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I have been playing alto saxophone on and off again for about 30 years and would consider my skill level as intermediate. I like to play straight ahead jazz and smooth jazz and am looking to upgrade my mouthpiece. Currently I have the stock plastic mouthpiece that came with my saxophone. I am trying to keep my mouthpiece budget to $150 or less and have looked at Meyer 6MM,
Otto Link Tone Edge 6*, Vandoren V16 6M, Vandoren V16 6 S+, D'addario Select Jazz 6M, and the Vandoren Jumbo Java A45. I believe I have narrowed my choices down to:


Vandoren Jumbo Java A45
Optimum Ligature
Vandoren Java Reeds #3(red box, green box, or V16) or


OR

Otto Link Tone Edge 6*
Optimum Ligature
D'addario Select Jazz Reeds 3M


I am looking to produce a nice pleasant sound with some volume, but not crazy loud where it sounds awful. I wanted to see which option of the two might be best? or should I consider one of the other options on my list?


Damian
 

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Alto sax, Tenor sax, Clarinet
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Your description of the sound you are seeking is rather vague. Describing it in terms of brightness, darkness and projection might help, as well as listing players whose sound you like. I am also confused by the options you list, as they are very different mouthpieces that normally would not be in competition against each other when searching for a certain sound. The best way to decide on what mouthpiece to use is to play test pieces. Buying without play testing can be very disappointing and expensive.

Having stated this, here is a link to a mouthpiece from a few days ago:
https://forum.saxontheweb.net/showthread.php?344646-FS-Phil-Tone-%93JZ%94-6-Alto-Mouthpiece
You can hear how this piece sounds on Steve Neff's website:
http://www.neffmusic.com/blog/2017/01/phil-tone-jz-alto-saxophone-mouthpiece-review/

Good luck with your search.
 

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What do you mean by "have looked at?" Have you played these mouthpieces? If not, do so. Either buy used ones to minimize your investment, or find a dealer that will allow you to test them and then return what you don't want. If you've really narrowed the search to two pieces, there's no excuse for not testing them.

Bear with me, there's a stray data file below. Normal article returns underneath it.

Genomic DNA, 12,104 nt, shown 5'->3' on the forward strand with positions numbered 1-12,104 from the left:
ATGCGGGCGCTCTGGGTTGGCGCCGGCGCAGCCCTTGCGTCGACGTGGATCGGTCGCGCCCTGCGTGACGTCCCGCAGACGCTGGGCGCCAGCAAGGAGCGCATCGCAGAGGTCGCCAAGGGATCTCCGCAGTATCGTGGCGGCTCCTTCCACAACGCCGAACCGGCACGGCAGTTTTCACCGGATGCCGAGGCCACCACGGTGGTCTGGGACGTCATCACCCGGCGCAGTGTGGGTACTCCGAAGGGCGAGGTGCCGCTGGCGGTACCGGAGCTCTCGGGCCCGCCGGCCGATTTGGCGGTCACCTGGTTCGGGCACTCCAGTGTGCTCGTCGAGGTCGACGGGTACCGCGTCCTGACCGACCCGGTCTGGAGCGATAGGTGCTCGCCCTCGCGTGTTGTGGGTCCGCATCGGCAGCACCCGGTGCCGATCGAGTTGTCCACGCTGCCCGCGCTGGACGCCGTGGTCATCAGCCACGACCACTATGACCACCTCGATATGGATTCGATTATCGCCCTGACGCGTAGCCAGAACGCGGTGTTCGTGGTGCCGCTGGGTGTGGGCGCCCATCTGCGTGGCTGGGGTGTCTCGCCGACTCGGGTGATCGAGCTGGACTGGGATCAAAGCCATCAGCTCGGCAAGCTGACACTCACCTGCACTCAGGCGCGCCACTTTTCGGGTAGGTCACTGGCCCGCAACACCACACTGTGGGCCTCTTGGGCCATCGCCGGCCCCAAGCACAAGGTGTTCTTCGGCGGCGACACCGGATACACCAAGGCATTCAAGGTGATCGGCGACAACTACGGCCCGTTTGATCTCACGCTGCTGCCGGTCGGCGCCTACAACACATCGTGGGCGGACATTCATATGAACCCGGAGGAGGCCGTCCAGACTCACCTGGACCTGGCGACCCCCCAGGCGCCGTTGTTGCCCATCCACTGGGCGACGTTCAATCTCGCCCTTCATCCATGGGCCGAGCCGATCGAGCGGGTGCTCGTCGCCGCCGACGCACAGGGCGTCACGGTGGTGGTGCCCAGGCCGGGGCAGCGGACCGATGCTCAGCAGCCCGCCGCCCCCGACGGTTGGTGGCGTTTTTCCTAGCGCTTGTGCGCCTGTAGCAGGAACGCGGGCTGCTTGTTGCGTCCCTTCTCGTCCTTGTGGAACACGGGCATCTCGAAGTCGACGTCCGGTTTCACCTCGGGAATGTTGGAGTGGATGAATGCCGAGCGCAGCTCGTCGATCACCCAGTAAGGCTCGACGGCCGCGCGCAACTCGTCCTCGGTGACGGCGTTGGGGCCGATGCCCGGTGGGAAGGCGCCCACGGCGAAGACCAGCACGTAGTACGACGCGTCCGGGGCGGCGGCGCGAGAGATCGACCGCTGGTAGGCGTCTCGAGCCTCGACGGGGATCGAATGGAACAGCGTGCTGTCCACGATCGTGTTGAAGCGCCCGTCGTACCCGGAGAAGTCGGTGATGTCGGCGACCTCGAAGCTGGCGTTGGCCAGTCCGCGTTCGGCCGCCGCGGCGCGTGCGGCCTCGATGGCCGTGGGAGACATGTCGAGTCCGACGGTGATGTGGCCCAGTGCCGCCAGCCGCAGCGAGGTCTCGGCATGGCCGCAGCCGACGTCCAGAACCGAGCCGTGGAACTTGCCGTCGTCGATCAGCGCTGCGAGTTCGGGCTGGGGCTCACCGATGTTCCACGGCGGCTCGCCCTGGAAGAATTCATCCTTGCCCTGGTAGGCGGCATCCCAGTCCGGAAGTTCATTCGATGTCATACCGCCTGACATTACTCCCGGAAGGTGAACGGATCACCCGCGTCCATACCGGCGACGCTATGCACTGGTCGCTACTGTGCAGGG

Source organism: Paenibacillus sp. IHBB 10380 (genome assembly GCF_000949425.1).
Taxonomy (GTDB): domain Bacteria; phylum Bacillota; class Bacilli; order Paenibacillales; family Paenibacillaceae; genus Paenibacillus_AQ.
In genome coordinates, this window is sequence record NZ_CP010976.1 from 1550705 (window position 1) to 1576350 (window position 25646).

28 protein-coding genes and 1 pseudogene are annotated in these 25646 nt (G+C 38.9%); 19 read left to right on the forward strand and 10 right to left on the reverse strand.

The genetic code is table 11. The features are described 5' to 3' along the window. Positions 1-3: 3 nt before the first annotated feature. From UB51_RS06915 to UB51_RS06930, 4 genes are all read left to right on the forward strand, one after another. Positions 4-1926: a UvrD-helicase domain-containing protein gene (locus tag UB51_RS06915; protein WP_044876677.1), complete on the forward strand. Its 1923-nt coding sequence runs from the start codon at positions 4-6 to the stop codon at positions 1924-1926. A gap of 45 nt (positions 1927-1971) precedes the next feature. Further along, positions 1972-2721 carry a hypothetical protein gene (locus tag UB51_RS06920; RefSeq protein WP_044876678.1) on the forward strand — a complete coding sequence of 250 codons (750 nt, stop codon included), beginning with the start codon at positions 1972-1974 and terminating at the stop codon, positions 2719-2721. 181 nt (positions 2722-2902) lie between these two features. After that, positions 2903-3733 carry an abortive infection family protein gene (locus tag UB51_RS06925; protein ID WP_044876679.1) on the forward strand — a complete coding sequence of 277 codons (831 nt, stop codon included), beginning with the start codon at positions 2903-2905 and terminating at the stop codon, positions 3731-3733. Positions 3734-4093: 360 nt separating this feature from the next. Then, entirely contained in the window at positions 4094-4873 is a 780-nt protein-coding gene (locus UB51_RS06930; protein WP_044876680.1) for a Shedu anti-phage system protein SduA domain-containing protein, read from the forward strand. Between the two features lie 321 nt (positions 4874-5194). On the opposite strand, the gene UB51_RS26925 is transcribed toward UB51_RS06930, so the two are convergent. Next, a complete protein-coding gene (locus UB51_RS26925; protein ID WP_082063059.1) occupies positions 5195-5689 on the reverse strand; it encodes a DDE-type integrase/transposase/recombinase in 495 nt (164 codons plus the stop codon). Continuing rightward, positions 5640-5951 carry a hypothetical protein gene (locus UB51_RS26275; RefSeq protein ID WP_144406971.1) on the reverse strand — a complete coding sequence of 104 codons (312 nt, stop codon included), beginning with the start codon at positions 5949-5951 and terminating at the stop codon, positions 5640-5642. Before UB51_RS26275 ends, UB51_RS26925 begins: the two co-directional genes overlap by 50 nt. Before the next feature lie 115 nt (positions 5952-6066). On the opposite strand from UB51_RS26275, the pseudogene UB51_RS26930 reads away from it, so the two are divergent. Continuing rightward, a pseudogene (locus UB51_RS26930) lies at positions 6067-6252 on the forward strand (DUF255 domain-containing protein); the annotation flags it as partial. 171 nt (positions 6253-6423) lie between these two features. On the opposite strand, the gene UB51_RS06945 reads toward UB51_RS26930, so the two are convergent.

However, I have to say that I agree that your final setup options seem to be going in two different directions. Maybe you should figure out your preferred sound concept first.
 

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"Pleasant" is in the ear of the beholder. Is there a particular artist you want to sound like, as mijderf suggested? There's a big difference between say, a Paul Desmond sound and Cannonball and Sanborn.

For me, the Java is a paint peeler, not at all pleasant. But it's possible I didn't play it long enough to get it under control. The Link and the recommended Meyer are very flexible, middle of the road mpc's. I don't think you could go wrong with either.

As for reeds, I always come back to orange box Rico. Vandoren are usually too dark for my taste but consistent. Friends of mine swear by D'addario and sound great on them. But I've never tried them myself.
 

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I've been playing both a Meyer 5M and an Otto Link 6. Based on your description, I believe the Otto Link lends itself more to a cleaner (more pleasant) tone. I usually play Vandoren ZZ 2.5 but recently picked up a box of D'Addario Select Jazz 2 Medium Filed. The few D'Addario I've tried are nice and consistent but the 2 Medium are soft compared to the Vandoren 2.5 and therefore - at least for me - extremely loud. That said, I'm definitely going to try the D'Addario 3s.
 

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The Jumbo Java and Link Tone Edge are essentially polar opposites. JJ's have a high baffle that emphasizes the upper mids to help them project and would be a good choice for a situation where getting as much volume as possible is your top priority. TE's have a rollover baffle and a large chamber that emphasizes the lows and helps you to get a "fatter" tone that works well for jazz, but also for other styles, though you might want a mic to help project over a loud ensemble.

Meyer is the industry standard for jazz alto, though there are mouthpiece craftsmen who make hand-finished copies nowadays that are superior to the mass-produced pieces currently being churned out under the Meyer label. If I were you, I would look for one of these "boutique" copies. They might be a bit above your budget new, but you may be able to find a used one in good condition. IMHO, you shouldn't skimp on your mouthpiece as it's arguably the most important link in the chain as far as your sound is concerned.
 

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Call me crazy, but I have tried a Meyer 5M recently and prefer my C star to it any day. Seems to require a lot of effort to play and upper register such as palm keys are almost impossible to keep from squeaking.
 

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It appears the issue with my Meyer has been mostly reed placement. I am going to have Phil rebuild it and test play it.
 
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